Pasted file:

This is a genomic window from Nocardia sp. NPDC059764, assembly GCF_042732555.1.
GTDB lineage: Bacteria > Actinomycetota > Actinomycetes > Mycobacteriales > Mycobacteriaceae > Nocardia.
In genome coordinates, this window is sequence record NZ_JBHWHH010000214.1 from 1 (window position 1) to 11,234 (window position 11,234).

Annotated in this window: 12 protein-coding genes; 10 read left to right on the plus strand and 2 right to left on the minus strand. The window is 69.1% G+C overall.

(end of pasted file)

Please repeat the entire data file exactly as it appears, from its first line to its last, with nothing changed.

This is a genomic window from Nocardia sp. NPDC059764, assembly GCF_042732555.1.
GTDB lineage: Bacteria > Actinomycetota > Actinomycetes > Mycobacteriales > Mycobacteriaceae > Nocardia.
In genome coordinates, this window is sequence record NZ_JBHWHH010000214.1 from 1 (window position 1) to 11,234 (window position 11,234).

Annotated in this window: 12 protein-coding genes; 10 read left to right on the plus strand and 2 right to left on the minus strand. The window is 69.1% G+C overall.